Tommy Lasorda biography
Tommy Lasorda is an American baseball manager born on September 22, 1927, in Norristown, Pennsylvania. He started as a Major League baseball player with the Philadelphia Phillies in 1945, but was most known for leading the Los Angeles Dodgers (1977-1996). Under his helm, his team won 1,599 games, eight National League West titles, four National League pennants and two World Series championships. He managed four All-Star games, and in 1997 was elected to baseball's Hall of Fame. After retirement in 1996, Lasorda remained involved with the Dodgers in various senior positions.
Managing the Dodgers
Baseball manager Thomas Charles Lasorda was born in Norristown, Pennsylvania, on September 22, 1927. Lasorda is best known for leading the Los Angeles Dodgers for 20 seasons (1977-1996); he has been a part of the Dodgers organization for over 50 years total (for some time as a pitcher for the team). He is one of only four managers to remain at the helm of the same team for at least 20 years (he joins Connie Mack, John McGraw and Walter Alston, the Dodgers manager he replaced).
As a teenager, Lasorda took note of the motto on the side of a can of Carnation milk: "Contented Cows Give Better Milk," and that it was a concept he applied to his philosophy of managing. First as a player, then as a manager, he worked at keeping team morale high, telling jokes and giving praise for hard work. His approach, to remain positive and work towards keeping his players content, earned him the respect of players and management throughout baseball, and resulted in a largely successful career. He was known as a great leader, and as one of baseball's great personalities.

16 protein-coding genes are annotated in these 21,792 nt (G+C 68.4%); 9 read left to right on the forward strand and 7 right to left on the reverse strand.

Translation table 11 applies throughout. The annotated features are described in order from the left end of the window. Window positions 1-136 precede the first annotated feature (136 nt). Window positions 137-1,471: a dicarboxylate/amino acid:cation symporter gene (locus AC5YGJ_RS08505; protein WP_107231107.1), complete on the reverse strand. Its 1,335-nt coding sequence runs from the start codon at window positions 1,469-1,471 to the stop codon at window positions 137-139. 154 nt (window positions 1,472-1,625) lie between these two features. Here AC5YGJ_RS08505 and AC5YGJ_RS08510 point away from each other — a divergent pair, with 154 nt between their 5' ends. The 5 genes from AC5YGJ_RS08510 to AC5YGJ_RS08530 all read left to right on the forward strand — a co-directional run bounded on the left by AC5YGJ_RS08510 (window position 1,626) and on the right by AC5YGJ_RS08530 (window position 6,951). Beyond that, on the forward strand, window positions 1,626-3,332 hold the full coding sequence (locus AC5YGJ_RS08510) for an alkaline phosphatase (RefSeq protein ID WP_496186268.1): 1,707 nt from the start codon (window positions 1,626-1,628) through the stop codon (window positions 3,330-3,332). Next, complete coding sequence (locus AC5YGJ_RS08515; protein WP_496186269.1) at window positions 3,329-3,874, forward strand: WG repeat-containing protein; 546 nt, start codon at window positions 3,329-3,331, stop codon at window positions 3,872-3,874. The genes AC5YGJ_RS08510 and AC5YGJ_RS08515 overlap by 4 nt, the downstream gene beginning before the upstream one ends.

Hall of Fame
While Lasorda led the Dodgers, they won 1,599 games, eight National League West titles, four National League pennants and two World Series championships. He was elected to manage four All-Star games. In 1997, Tommy Lasorda was elected to baseball's highest honor, the Baseball Hall of Fame. Lasorda's modesty and respect for the talents of his players was evident even after being given the distinguished honor, having said, "I got into the Hall of Fame because my players put me there!" after receiving the honor.